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BMJ Reports on the Nursing and Administration of Provincial Workhouses and Infirmaries, 1894-5.

In 1894-5, the British Medical Journal — as part of a campaign to improve the nursing and medical facilities in workhouse infirmaries — conducted site visits to around fifty workhouses in England and Wales. Below are extracts from their report on the Darlington union workhouse.


The workhouse stands on the edge of the busy town, tall chimneys and whirling mills all around it. It draws its inmates principally from the town, with a small sprinkling from the country. The operatives are employed in weaving, which is the chief industry of the place; and also in the coal pits of the locality. The operative or skilled artisan is a very different inmate to the agricultural labourer, and the work that he does in the house is that of a skilled workman. In going round the workhouse we were struck with the greater intelligence of the faces of the inmates, especially of the men; among the women, the type of face, while indicating a higher order of intellect, betrayed coarseness and hardness of character. Having an introduction from the vice-chairman of the board, our request to see the infirmary department was readily acceded to by the master. We were sorry that the absence of the matron deprived us of the advantage of her escort.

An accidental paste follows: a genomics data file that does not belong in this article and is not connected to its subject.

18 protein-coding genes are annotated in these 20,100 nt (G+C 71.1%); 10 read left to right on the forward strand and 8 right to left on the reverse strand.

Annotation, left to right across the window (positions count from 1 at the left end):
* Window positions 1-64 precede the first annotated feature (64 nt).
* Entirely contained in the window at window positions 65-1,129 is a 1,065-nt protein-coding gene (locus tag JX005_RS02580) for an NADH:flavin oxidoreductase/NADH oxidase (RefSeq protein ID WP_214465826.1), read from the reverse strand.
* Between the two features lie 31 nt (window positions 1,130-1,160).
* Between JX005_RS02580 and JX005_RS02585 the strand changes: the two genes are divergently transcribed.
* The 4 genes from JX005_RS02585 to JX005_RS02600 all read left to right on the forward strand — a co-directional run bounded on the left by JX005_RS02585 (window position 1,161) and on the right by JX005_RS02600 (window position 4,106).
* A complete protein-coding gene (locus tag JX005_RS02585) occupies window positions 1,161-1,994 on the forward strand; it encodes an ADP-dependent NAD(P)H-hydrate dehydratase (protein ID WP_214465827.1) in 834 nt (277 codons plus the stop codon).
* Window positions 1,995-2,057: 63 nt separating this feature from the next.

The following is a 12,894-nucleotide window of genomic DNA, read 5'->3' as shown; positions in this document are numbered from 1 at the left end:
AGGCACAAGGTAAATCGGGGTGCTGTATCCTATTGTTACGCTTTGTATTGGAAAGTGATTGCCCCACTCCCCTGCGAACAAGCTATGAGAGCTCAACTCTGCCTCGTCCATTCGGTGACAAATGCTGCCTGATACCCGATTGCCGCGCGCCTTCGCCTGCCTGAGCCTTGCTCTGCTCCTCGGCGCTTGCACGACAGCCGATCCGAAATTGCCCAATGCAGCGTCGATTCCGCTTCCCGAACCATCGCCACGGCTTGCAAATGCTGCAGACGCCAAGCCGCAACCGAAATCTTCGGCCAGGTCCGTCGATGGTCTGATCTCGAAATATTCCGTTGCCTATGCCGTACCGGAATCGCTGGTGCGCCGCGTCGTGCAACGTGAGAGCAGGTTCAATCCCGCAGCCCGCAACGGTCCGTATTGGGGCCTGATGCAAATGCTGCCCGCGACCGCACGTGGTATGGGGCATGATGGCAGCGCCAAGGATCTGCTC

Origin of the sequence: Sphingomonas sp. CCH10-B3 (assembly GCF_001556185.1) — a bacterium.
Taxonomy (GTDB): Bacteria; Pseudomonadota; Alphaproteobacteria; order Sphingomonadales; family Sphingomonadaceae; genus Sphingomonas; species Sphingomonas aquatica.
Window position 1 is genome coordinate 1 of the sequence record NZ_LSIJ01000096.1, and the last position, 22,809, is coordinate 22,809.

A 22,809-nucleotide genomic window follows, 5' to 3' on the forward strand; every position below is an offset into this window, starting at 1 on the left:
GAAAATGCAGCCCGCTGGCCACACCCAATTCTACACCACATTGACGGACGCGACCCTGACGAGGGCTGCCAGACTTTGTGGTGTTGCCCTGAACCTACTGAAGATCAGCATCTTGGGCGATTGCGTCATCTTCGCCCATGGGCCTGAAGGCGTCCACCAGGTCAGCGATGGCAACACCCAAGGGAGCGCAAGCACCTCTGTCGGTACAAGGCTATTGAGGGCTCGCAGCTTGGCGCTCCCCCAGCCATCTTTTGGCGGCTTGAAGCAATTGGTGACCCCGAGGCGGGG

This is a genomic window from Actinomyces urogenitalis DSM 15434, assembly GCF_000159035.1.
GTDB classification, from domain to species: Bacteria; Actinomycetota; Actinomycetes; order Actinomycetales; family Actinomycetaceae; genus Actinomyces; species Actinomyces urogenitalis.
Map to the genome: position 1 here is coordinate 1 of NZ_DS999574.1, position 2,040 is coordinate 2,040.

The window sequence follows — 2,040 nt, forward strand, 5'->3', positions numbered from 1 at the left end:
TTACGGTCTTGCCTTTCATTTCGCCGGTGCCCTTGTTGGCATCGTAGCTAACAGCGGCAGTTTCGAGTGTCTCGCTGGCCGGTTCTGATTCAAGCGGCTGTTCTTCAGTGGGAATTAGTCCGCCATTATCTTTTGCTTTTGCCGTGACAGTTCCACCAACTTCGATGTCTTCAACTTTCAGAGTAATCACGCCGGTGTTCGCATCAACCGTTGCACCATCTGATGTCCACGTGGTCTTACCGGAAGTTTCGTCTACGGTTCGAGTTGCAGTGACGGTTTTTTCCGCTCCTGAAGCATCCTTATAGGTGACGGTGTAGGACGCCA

The infirmary is a detached block, standing only the width of a roadway from the main building; this entails the loss of a certain amount of light and air. The distribution of the wards is two long wards, holding 18 beds each, male and female, with smaller wards for four or six beds; the wards are on the ground and first floor. They have windows on each side, and the beds are ranged facing each other between the windows; the wards had a bright and cheerful appearance, with pictures, flowers, and other ornaments, the work, as we were informed, of the Ladies' Committee. At the time of our visit, which was in the afternoon, we found the wards rather empty, this being the slack time of the year in workhouse life. In the large female ward there were four patients in bed; one a child in a cot in the centre, suffering with gangrene of both legs, an offensive case for which iodoform was used; a pauper inmate was straightening the bed as we entered the ward, and there was an unpleasant effluvium from it; a patient with consumption, whose temperature was taken night and morning, and charted; a woman with fits; and a case of senile debility. About three other women were in the ward, but the rest were in the day-room. On the men's side there were two cases of "bad legs," and one of old age, and the other patients were in the day-room.